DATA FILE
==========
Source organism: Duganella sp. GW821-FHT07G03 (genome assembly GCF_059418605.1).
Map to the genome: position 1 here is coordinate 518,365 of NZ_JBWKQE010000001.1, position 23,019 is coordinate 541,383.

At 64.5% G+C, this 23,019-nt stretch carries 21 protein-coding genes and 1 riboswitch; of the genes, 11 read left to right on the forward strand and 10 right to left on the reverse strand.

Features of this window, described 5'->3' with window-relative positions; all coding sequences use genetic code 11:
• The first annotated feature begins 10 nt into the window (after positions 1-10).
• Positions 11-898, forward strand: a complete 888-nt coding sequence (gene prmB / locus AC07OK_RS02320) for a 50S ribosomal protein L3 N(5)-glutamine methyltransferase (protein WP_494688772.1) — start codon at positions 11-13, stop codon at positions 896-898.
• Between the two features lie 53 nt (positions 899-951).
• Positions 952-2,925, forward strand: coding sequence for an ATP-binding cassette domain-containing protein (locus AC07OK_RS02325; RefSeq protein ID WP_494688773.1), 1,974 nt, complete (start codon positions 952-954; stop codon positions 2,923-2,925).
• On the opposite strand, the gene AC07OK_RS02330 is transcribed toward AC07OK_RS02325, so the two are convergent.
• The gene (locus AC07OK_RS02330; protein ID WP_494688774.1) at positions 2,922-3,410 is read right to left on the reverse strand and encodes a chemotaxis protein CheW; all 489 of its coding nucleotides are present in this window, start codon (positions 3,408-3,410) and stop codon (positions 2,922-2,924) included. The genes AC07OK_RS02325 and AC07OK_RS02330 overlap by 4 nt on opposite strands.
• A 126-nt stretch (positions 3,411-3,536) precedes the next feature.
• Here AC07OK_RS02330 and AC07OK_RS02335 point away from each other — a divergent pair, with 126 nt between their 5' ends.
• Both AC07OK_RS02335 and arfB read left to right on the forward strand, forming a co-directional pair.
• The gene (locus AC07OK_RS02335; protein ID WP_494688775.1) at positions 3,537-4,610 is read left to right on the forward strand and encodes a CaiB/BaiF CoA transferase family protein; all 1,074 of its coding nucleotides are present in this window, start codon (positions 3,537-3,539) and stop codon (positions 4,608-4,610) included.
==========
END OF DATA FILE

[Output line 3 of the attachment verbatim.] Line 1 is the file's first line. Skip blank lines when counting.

At 64.5% G+C, this 23,019-nt stretch carries 21 protein-coding genes and 1 riboswitch; of the genes, 11 read left to right on the forward strand and 10 right to left on the reverse strand.